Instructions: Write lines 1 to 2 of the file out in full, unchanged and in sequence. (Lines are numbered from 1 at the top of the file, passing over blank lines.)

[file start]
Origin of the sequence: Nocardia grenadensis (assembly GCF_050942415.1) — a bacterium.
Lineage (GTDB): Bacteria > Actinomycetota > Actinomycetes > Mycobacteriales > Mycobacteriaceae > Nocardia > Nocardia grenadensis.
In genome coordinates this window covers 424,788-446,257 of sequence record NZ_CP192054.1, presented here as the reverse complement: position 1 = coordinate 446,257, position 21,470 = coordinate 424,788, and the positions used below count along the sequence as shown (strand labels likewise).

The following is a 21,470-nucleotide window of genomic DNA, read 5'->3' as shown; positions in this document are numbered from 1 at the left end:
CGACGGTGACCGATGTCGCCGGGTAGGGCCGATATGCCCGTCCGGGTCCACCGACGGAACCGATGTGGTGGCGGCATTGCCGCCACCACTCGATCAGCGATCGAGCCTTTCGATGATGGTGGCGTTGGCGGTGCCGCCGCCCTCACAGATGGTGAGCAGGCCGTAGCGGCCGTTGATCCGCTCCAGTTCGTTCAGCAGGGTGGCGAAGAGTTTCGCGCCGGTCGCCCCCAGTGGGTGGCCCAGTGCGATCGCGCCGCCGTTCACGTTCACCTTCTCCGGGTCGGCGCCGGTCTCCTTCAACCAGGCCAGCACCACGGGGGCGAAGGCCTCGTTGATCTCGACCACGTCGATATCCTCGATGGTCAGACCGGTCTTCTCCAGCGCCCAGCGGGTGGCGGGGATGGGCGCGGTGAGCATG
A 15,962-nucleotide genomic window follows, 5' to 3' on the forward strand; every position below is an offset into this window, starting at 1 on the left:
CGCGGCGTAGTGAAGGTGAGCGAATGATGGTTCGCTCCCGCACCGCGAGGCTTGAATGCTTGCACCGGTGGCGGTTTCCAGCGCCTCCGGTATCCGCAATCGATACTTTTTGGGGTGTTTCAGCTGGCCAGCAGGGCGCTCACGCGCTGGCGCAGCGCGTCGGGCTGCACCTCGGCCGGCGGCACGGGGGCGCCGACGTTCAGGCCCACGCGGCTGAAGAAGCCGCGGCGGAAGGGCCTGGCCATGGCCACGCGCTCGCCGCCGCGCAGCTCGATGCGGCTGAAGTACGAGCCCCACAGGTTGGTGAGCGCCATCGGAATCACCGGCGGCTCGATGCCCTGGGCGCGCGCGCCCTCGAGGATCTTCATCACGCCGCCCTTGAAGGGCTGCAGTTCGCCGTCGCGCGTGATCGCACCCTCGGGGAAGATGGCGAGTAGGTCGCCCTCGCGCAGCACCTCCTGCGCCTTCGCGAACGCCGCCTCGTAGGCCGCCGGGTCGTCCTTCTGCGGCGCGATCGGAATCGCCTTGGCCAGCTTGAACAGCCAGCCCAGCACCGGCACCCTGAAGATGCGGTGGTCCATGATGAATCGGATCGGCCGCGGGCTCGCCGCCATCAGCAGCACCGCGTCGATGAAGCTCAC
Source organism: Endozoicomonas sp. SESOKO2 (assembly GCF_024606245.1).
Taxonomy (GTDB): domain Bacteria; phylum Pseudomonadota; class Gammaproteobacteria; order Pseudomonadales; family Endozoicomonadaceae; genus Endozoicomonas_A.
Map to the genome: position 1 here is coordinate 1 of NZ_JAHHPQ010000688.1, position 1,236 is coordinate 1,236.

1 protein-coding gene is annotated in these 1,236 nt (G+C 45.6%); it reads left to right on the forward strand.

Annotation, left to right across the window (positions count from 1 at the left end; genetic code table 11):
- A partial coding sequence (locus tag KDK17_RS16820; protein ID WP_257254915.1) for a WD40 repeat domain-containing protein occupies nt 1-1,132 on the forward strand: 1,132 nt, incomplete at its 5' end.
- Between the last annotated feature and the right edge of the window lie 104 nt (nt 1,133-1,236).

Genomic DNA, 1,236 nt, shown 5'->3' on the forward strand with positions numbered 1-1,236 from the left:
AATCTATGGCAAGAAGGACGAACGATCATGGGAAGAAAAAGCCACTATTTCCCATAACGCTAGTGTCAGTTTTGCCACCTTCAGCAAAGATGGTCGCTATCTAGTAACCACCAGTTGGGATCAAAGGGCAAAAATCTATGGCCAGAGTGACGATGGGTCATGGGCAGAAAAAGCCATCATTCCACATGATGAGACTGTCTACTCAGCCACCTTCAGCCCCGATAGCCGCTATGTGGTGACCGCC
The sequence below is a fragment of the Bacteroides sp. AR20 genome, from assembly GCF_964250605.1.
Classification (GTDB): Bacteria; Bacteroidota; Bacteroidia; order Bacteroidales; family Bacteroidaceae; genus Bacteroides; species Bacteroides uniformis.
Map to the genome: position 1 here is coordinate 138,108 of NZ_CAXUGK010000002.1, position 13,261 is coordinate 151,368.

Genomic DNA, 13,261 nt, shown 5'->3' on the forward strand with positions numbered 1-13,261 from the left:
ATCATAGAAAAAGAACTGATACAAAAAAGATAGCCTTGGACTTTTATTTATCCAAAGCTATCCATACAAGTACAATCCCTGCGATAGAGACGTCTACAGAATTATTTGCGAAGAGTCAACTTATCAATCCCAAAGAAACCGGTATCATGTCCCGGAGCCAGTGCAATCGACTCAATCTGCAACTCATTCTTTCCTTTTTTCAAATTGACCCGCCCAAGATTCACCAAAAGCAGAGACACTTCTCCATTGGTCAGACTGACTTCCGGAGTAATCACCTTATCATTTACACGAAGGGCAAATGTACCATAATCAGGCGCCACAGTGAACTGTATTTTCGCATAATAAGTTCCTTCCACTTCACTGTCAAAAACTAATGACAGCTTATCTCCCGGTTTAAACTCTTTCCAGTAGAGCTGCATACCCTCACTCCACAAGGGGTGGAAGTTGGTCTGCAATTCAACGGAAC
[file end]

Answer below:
Origin of the sequence: Nocardia grenadensis (assembly GCF_050942415.1) — a bacterium.
Lineage (GTDB): Bacteria > Actinomycetota > Actinomycetes > Mycobacteriales > Mycobacteriaceae > Nocardia > Nocardia grenadensis.